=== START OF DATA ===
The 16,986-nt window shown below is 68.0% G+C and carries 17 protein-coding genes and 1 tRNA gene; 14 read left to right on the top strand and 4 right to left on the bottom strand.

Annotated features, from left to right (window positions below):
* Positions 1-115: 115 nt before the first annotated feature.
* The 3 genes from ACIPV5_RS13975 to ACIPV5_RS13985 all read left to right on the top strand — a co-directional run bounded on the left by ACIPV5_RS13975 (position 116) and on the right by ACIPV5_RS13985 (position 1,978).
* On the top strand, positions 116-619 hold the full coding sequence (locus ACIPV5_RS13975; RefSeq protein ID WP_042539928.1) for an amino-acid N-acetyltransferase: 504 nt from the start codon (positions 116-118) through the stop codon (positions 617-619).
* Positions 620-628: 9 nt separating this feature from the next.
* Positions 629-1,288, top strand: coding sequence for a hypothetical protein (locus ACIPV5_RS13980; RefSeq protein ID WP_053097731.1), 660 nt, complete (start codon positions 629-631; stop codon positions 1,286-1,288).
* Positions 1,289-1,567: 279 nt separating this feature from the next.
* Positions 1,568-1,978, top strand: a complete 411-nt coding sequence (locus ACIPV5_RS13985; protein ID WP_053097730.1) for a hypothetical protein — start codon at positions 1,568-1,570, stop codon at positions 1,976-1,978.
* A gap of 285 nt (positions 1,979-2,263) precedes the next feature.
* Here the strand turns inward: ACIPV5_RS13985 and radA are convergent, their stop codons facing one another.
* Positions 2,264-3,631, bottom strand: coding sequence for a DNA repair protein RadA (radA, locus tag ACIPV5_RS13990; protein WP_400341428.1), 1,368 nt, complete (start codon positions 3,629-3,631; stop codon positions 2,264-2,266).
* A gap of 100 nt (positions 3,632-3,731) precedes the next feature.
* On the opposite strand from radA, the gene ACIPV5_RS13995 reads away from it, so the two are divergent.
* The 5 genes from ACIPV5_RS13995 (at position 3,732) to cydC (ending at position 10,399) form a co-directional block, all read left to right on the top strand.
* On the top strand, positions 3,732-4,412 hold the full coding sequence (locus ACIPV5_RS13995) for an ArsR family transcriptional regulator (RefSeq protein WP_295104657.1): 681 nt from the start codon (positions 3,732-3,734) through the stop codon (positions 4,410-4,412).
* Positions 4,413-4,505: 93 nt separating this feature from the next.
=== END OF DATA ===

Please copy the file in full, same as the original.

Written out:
The 16,986-nt window shown below is 68.0% G+C and carries 17 protein-coding genes and 1 tRNA gene; 14 read left to right on the top strand and 4 right to left on the bottom strand.

Annotated features, from left to right (window positions below):
* Positions 1-115: 115 nt before the first annotated feature.
* The 3 genes from ACIPV5_RS13975 to ACIPV5_RS13985 all read left to right on the top strand — a co-directional run bounded on the left by ACIPV5_RS13975 (position 116) and on the right by ACIPV5_RS13985 (position 1,978).
* On the top strand, positions 116-619 hold the full coding sequence (locus ACIPV5_RS13975; RefSeq protein ID WP_042539928.1) for an amino-acid N-acetyltransferase: 504 nt from the start codon (positions 116-118) through the stop codon (positions 617-619).
* Positions 620-628: 9 nt separating this feature from the next.
* Positions 629-1,288, top strand: coding sequence for a hypothetical protein (locus ACIPV5_RS13980; RefSeq protein ID WP_053097731.1), 660 nt, complete (start codon positions 629-631; stop codon positions 1,286-1,288).
* Positions 1,289-1,567: 279 nt separating this feature from the next.
* Positions 1,568-1,978, top strand: a complete 411-nt coding sequence (locus ACIPV5_RS13985; protein ID WP_053097730.1) for a hypothetical protein — start codon at positions 1,568-1,570, stop codon at positions 1,976-1,978.
* A gap of 285 nt (positions 1,979-2,263) precedes the next feature.
* Here the strand turns inward: ACIPV5_RS13985 and radA are convergent, their stop codons facing one another.
* Positions 2,264-3,631, bottom strand: coding sequence for a DNA repair protein RadA (radA, locus tag ACIPV5_RS13990; protein WP_400341428.1), 1,368 nt, complete (start codon positions 3,629-3,631; stop codon positions 2,264-2,266).
* A gap of 100 nt (positions 3,632-3,731) precedes the next feature.
* On the opposite strand from radA, the gene ACIPV5_RS13995 reads away from it, so the two are divergent.
* The 5 genes from ACIPV5_RS13995 (at position 3,732) to cydC (ending at position 10,399) form a co-directional block, all read left to right on the top strand.
* On the top strand, positions 3,732-4,412 hold the full coding sequence (locus ACIPV5_RS13995) for an ArsR family transcriptional regulator (RefSeq protein WP_295104657.1): 681 nt from the start codon (positions 3,732-3,734) through the stop codon (positions 4,410-4,412).
* Positions 4,413-4,505: 93 nt separating this feature from the next.